hurrengoa
angel luis lara aka ruso    We have had a guest editor for this number. We have
followed his recommendations and used his ideas to put this number together:
Angel is a sociologist and a script writer. He came to New York six years ago. He’s lived through the arrival of the first black president to the White House, James Gandolfini’s death, the ¨Occupy¨ hype, the hipster’s invasion and punishment, the Brooklyn Nets artificial market operation, the wonderful Breaking Bad, the Tea Party’s metastasis, the collapse of the federal government and the ups-and-down on Wall Street in 2008. The consequences of the latter event made him put himself in the shoes of an immigrant with no chance of going home and outside the social network. Living in New York with US citizenship. His english speaking Brooklyn-born daughter thinks that churros and potato omelettes, along with the smell of garlic, come from an exotic land.

He loves and takes part in the local culture, from peanut butter to Dead Prez, Studs Terkel and Coney Island Cyclones, Angel is a teacher at State University of New York and The New School. As well as teaching culture and social studies methods, he’s had first-hand experience of university’s dark future in the very epicentre of neoliberalism. He’s obsessed with television stories and other types of fiction and teaches at the Jacob Burns Film Center-Media Arts Lab and directs a community narratives programme in which he learns everything he can from illegal immigrant families (http://alturl.com/wdmia). He was brought up in Moratalaz, Madrid, in a family with a filia for Ceausescu and admiration for Ana Belen. Angel quickly learned not to trust the left and political parties, spoke up against liberals and options that looked straightforward. And he became so unconventional that he went to study archaeology at Moscow’s Lomonosov State University and, in the years he lived there during the decline of socialism and in between trips to Siberia, got to know the country’s plains, boundaries and magic realism. In The Diaries of Lolito Cohete (an unfinished digital novel by instalments), he talks about his extreme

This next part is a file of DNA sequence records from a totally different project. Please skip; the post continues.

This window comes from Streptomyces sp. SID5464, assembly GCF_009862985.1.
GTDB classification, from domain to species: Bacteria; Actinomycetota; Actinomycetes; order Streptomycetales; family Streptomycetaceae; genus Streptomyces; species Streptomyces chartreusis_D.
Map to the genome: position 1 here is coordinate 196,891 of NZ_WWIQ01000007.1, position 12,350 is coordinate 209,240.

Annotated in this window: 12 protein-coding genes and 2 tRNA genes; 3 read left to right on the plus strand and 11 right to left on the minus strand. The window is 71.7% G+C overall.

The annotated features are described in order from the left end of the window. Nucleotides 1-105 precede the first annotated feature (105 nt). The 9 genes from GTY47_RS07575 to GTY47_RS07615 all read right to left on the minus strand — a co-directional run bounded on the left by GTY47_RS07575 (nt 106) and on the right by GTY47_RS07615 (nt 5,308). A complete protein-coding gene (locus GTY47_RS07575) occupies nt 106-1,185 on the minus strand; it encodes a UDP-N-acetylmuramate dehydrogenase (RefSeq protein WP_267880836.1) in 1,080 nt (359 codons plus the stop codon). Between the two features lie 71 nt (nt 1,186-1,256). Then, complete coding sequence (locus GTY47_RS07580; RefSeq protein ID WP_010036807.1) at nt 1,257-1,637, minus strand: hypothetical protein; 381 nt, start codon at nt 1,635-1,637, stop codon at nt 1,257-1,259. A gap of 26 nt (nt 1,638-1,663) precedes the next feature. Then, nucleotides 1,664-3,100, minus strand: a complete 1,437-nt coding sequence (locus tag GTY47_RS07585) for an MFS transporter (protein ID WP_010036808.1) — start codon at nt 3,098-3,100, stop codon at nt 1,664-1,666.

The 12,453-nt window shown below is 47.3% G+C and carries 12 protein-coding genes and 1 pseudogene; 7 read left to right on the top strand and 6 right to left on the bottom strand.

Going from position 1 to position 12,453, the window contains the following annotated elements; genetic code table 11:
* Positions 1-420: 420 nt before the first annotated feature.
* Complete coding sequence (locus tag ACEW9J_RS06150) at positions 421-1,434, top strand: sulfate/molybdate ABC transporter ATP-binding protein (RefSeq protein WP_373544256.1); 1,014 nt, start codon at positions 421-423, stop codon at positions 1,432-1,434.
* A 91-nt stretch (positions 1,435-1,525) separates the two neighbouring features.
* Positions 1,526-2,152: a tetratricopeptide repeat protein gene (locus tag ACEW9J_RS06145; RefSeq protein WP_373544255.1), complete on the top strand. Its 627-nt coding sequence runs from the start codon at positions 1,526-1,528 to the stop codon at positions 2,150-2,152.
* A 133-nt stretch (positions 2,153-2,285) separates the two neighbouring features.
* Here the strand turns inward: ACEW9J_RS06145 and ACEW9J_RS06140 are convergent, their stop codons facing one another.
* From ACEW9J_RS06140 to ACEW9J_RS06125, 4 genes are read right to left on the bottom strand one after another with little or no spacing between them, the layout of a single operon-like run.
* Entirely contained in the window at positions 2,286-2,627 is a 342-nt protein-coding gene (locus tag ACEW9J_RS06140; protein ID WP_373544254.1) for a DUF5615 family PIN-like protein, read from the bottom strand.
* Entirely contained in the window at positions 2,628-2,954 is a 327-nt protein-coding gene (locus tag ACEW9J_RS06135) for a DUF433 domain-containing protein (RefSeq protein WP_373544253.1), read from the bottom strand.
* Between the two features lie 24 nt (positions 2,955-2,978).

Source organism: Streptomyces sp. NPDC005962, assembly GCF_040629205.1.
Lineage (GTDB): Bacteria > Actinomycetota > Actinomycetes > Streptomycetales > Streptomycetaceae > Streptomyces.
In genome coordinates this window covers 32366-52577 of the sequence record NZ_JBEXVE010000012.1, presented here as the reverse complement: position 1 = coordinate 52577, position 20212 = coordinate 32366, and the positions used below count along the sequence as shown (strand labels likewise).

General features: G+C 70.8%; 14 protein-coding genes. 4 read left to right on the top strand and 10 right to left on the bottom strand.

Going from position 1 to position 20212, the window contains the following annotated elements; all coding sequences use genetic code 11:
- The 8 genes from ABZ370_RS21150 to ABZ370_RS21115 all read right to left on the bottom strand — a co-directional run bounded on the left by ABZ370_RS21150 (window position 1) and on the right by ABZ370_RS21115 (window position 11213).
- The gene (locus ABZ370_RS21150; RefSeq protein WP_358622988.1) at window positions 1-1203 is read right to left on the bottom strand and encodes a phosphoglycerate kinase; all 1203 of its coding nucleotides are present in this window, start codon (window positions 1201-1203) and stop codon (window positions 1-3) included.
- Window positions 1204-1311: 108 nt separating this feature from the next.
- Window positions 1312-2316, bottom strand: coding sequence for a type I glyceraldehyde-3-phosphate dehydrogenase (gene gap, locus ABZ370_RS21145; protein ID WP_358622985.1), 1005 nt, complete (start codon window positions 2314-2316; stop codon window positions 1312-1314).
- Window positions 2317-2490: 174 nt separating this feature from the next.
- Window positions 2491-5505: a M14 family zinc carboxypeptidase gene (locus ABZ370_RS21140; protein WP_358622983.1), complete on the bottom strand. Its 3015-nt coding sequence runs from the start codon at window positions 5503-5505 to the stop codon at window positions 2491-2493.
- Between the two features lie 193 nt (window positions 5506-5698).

experiences in the Soviet Union (www.lolitocohete.net)

When he went back to Madrid and worked as a translator for the Gorno-Altaiko Republic agro-industrial programme, his enthusiasm for walking outside the tracks made him refuse to do military service and he spent two years on the run, getting involved in all sorts of things, amongst other things a band with which he released four records and went on many tours over a four-year period. (www.radiochango.com/castellano/artistas/
Hechos-Contra-el-Decoro)

After working as a vedette he started studying again and spent two years at various French and Italian universities, then going back to Madrid where, along with some other fools, he created Ladinamo project (www.wikipedia.org/wiki/Ladinamo), got lost in the Lacandona forest with Emiliano Zapata’s grandsons and, above all, wrote scripts. Since then he’s written a few documentaries and also unconfessable tv ads and series. Obsessed with tv stories, he’s become a teacher at the International Cinema School at San Antonio de los Baños (Cuba) and the Lugar de Cinema tv and cinema school (Brasil). He is one of the founders of the Kayros project, (www.kayrostransmedia.net), which teaches how to
make audio-visual narrative projects.